Other than the gibbons the wildlife in the reserve reported are: great barbet (Megalaima virens); grey-headed parakeet (Psittacula finschii); grey leaf monkeys (Semnopithecus); crab-eating mongoose (Herpestes urva), tiger (Panthera tigris); smaller cats; dhole (Cuon alpinus), bears (two types); otters; sambar (Cervus unicolor); and wild cattle (gaur).
The 10,980 hectare Upper Lao Mekong Important Bird Area (IBA) stretches across the provinces of Bokeo, Oudomxai, and Sainyabuli. It is located at an altitude of 300–400 metres (980–1,310 ft) above sea level. The topography features river channel, exposed beds, sandbars, sand and gravel bars, islands, rock outcrops, bushland, and braided streams. Confirmed avifauna include black-bellied tern (Sterna acuticauda), great cormorant (Phalacrocorax carbo), grey-headed lapwing (Vanellus cinereus), Jerdon's bush chat (Saxicola jerdoni), brown-throated martin (Riparia paludicola), river lapwing (Vanellus duvaucelii), small pratincole (Glareola lactea), and swan goose (Anser cygnoides).
The province is made up of the following districts:
|5-04||Pha Oudom District||ເມືອງຜາອຸດົມ|
Its population was 145,000 in 2007, in 36 townships, more than 400 villages. With 34 ethnic groups (including Akha, Hmong, Khamu, Kalom, Kui, Lamet, Lao Huay, Mien, Musoe, Ngo, Phai, Phu Thai, Phuan, Phuvan, Samtao, Shan, Tahoy, Thai Daeng, Thai Dam, Thai Khao, Thai Lu, Thai Nai, and Chinese), the province's ethnic diversity is ranked second in the country, after Luang Namtha Province. Most numerous though are the Lanten, Hmong, Lahu, Yao, Akha, and Tai Lue peoples. The Lahu, a Tibeto-Burman speaking people who are part of ethnic group of northern Myanmar and Thailand also inhabit this province in large numbers.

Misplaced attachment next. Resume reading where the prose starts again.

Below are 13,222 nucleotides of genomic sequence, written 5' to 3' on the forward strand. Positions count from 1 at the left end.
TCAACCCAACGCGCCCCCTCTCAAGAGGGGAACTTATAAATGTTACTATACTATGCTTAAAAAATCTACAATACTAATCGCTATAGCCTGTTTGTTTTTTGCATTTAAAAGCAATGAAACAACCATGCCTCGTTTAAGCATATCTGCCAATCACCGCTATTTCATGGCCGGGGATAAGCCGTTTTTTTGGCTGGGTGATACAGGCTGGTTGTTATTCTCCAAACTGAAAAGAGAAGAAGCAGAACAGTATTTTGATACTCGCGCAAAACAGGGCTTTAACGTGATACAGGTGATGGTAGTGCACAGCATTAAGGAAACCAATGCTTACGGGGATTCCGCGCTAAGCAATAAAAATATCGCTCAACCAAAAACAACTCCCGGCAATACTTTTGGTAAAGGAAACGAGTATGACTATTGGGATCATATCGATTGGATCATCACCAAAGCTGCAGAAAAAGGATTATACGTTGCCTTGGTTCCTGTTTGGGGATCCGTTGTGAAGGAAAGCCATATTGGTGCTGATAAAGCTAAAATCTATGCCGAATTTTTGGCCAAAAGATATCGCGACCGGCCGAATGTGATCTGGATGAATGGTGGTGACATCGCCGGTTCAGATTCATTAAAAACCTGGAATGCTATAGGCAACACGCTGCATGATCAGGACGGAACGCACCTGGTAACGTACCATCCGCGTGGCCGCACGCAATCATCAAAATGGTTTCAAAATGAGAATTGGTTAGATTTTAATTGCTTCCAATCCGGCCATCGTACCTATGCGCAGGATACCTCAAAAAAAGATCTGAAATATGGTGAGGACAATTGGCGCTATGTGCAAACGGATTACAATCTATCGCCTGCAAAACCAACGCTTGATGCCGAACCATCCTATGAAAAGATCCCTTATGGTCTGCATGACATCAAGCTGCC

The provincial economy is now dominated by the Golden Triangle Special Economic Zone (GT SEZ). The zone is midway (20.361150, 100.099807) between Houay Xay, the provincial capital, and Tachileik, Myanmar. In 2007, the Chinese-owned Kings Romans Group entered into a 99-year lease for 10,000 hectares on the banks of the Mekong. The company was granted 3,000 of these hectares as a duty-free zone, now the SEZ. As gambling is illegal in China, and the SEZ is only a two-hour journey by road from China, casinos and hotels catering to a Chinese clientele were built. As an unintended consequence, a robust industry involving trafficking in endangered animals has grown up around the Chinese tourist trade. Several restaurants in the SEZ serve exotic meats: tiger, pangolin, bear cub, and python. Menus openly include such fare as bear paw, monitor lizards, geckos, and snakes and turtles. Tiger bone wine is a frequent accompaniment. Shops in the SEZ sell animal parts, stuffed animals, and ivory, all in contravention of the CITES treaty to which Laos is a party.
Houay Xay, the capital city of the province, has most of the remainder of the province's economic activity. The province is one of the main maize producing areas of Laos. Commercial mining for precious stones and gold is a major economic activity. Ban Nam Khok and Ban Houi Sala, located about 6 kilometres (3.7 mi) and 18 kilometres (11 mi) from Bokeo town respectively, are notable mining areas. Buhae Industrial Corp., which is mining for sapphires, is a major operating company in Houay Xay District. Many of the ethnic Lantaen villages are noted for their production of traditional saa paper and other crafts.
Paa beuk, a catfish, the largest freshwater fish in the world, is found in the Mekong river. It grows to 3 metres (9.8 ft) in length and could weigh up to 300 kg. It is an economic resource for the people as it has a high price in the market, the meat of this endangered fish being a delicacy.